Buy a Wide-Mouthed Water Bottle
The wider the mouth of your water bottle, the longer it will take for water to completely freeze over your water bottle's opening. Take wide-mouthed water bottles on winter adventures to prolong the freezing process.
Carry Water Bottle Upside Down
Water bottles freeze from the top down. Beat the system by carrying your water bottles upside down. This way even if your water starts to freeze, you'll still be able to open the bottle and drink the water that's still in its liquid form.
Keep Water Bottles Close to Your Body
Store your water bottle in an inner jacket pocket or in another location close to your body and let your body heat do the work for you. Be sure to only do this if you are exerting heat; storing a cool water bottle next to your body when you're cold will only chill you more.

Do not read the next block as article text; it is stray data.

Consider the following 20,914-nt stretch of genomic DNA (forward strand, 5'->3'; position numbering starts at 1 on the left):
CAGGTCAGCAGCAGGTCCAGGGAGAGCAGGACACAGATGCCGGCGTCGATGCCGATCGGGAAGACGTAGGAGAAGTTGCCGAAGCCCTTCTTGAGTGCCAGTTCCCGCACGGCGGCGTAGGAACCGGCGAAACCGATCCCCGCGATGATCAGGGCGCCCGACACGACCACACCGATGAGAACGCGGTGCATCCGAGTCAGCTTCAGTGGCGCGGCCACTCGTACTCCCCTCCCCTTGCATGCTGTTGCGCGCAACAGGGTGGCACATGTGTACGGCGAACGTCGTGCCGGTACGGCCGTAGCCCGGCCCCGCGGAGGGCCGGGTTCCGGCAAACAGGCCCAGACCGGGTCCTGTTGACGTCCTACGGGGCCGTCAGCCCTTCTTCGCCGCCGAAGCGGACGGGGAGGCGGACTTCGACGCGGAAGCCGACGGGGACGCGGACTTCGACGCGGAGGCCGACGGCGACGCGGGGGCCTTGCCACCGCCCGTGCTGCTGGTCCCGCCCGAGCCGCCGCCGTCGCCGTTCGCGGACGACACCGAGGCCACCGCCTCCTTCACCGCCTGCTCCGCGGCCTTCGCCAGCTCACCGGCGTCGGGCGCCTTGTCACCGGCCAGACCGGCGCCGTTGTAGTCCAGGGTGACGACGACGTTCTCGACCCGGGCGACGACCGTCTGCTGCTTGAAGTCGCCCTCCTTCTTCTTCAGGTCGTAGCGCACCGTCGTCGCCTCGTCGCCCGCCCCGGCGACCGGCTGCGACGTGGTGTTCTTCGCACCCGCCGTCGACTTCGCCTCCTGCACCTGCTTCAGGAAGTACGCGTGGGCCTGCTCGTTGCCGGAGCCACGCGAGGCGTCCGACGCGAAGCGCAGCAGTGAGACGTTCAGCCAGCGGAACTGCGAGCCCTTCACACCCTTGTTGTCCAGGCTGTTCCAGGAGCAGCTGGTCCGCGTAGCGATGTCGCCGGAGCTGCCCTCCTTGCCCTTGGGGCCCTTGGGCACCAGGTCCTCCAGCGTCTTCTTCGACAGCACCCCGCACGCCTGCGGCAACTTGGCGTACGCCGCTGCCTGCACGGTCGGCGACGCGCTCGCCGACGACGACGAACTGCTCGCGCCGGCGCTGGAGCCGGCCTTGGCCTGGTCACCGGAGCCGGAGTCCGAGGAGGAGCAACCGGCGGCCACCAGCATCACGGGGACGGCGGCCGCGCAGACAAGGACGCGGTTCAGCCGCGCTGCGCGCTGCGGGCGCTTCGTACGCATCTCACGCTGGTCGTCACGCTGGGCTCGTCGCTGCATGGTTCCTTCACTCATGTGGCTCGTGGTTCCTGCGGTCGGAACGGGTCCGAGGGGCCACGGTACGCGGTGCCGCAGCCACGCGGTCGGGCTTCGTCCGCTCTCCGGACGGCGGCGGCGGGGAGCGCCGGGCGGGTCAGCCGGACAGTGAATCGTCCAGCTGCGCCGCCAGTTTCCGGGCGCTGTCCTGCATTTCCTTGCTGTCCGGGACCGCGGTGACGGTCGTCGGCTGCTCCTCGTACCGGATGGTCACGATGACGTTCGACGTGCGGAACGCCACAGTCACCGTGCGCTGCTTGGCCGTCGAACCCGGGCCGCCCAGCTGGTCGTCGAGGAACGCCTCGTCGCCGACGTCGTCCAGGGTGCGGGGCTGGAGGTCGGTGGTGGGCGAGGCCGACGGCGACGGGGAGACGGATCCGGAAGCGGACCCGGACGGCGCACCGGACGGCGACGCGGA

Bury Water Bottles
Snow is a great insulator. Burying your water bottle in the snow while you're out camping can help prevent it from freezing overnight. If you use this method, make sure you mark where you bury it so you aren't out searching for water the next morning.
Heat Water and Place in Dry Bag
Fill your water bottle with warm water (not boiling), seal it in a dry bag and then pack it up. It will take longer for warm water to freeze, and the dry bag will help prevent a mess if your water bottle leaks. If you're looking for a way to stay warmer while you camp, store the water bottle in your sleeping bag overnight. This will keep you warmer and ensure that you have water (not ice) the next morning.
See this tip in action by hitting the play on the video below!
To prevent your hydration bladder from freezing, just blow it out your hose! Check out this blog post for further instructions.
What tips do you have for preventing your water bottles from freezing in frigid temps?